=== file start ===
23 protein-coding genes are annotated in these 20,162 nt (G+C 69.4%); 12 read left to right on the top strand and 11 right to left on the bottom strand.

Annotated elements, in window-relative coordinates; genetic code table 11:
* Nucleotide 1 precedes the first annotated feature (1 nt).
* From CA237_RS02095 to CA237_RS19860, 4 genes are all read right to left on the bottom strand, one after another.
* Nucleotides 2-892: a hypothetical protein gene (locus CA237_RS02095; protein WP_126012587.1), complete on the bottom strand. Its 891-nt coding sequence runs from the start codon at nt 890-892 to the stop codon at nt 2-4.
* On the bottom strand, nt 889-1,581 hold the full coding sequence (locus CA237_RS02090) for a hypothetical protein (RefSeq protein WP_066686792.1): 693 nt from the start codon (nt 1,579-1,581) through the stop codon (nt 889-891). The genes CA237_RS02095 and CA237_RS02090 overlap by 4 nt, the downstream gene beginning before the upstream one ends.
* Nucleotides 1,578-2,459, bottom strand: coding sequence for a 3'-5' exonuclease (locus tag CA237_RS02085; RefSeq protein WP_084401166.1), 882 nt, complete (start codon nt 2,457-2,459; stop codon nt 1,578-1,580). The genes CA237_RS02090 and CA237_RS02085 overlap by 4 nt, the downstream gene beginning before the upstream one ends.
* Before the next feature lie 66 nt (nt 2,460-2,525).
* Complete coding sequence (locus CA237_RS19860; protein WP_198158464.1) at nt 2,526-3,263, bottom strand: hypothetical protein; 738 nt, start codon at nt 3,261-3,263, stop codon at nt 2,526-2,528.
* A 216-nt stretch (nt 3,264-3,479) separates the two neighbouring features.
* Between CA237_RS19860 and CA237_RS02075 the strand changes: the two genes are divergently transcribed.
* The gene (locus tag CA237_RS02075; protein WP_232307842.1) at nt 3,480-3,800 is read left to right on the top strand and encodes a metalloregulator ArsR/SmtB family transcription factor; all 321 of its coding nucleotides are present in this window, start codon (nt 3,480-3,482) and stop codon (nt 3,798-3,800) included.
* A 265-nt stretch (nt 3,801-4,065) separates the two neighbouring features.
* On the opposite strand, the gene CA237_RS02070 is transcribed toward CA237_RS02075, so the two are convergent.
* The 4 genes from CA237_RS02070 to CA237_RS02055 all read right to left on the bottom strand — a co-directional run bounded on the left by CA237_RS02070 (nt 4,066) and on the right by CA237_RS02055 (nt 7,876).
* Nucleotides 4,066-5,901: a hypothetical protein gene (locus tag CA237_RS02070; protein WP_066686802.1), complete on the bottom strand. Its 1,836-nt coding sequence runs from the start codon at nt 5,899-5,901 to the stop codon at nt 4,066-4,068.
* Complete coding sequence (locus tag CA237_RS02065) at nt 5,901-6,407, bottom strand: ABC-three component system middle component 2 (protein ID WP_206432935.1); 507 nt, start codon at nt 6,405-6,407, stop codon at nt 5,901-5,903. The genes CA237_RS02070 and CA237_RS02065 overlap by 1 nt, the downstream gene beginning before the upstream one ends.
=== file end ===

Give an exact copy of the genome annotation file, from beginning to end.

23 protein-coding genes are annotated in these 20,162 nt (G+C 69.4%); 12 read left to right on the top strand and 11 right to left on the bottom strand.

Annotated elements, in window-relative coordinates; genetic code table 11:
* Nucleotide 1 precedes the first annotated feature (1 nt).
* From CA237_RS02095 to CA237_RS19860, 4 genes are all read right to left on the bottom strand, one after another.
* Nucleotides 2-892: a hypothetical protein gene (locus CA237_RS02095; protein WP_126012587.1), complete on the bottom strand. Its 891-nt coding sequence runs from the start codon at nt 890-892 to the stop codon at nt 2-4.
* On the bottom strand, nt 889-1,581 hold the full coding sequence (locus CA237_RS02090) for a hypothetical protein (RefSeq protein WP_066686792.1): 693 nt from the start codon (nt 1,579-1,581) through the stop codon (nt 889-891). The genes CA237_RS02095 and CA237_RS02090 overlap by 4 nt, the downstream gene beginning before the upstream one ends.
* Nucleotides 1,578-2,459, bottom strand: coding sequence for a 3'-5' exonuclease (locus tag CA237_RS02085; RefSeq protein WP_084401166.1), 882 nt, complete (start codon nt 2,457-2,459; stop codon nt 1,578-1,580). The genes CA237_RS02090 and CA237_RS02085 overlap by 4 nt, the downstream gene beginning before the upstream one ends.
* Before the next feature lie 66 nt (nt 2,460-2,525).
* Complete coding sequence (locus CA237_RS19860; protein WP_198158464.1) at nt 2,526-3,263, bottom strand: hypothetical protein; 738 nt, start codon at nt 3,261-3,263, stop codon at nt 2,526-2,528.
* A 216-nt stretch (nt 3,264-3,479) separates the two neighbouring features.
* Between CA237_RS19860 and CA237_RS02075 the strand changes: the two genes are divergently transcribed.
* The gene (locus tag CA237_RS02075; protein WP_232307842.1) at nt 3,480-3,800 is read left to right on the top strand and encodes a metalloregulator ArsR/SmtB family transcription factor; all 321 of its coding nucleotides are present in this window, start codon (nt 3,480-3,482) and stop codon (nt 3,798-3,800) included.
* A 265-nt stretch (nt 3,801-4,065) separates the two neighbouring features.
* On the opposite strand, the gene CA237_RS02070 is transcribed toward CA237_RS02075, so the two are convergent.
* The 4 genes from CA237_RS02070 to CA237_RS02055 all read right to left on the bottom strand — a co-directional run bounded on the left by CA237_RS02070 (nt 4,066) and on the right by CA237_RS02055 (nt 7,876).
* Nucleotides 4,066-5,901: a hypothetical protein gene (locus tag CA237_RS02070; protein WP_066686802.1), complete on the bottom strand. Its 1,836-nt coding sequence runs from the start codon at nt 5,899-5,901 to the stop codon at nt 4,066-4,068.
* Complete coding sequence (locus tag CA237_RS02065) at nt 5,901-6,407, bottom strand: ABC-three component system middle component 2 (protein ID WP_206432935.1); 507 nt, start codon at nt 6,405-6,407, stop codon at nt 5,901-5,903. The genes CA237_RS02070 and CA237_RS02065 overlap by 1 nt, the downstream gene beginning before the upstream one ends.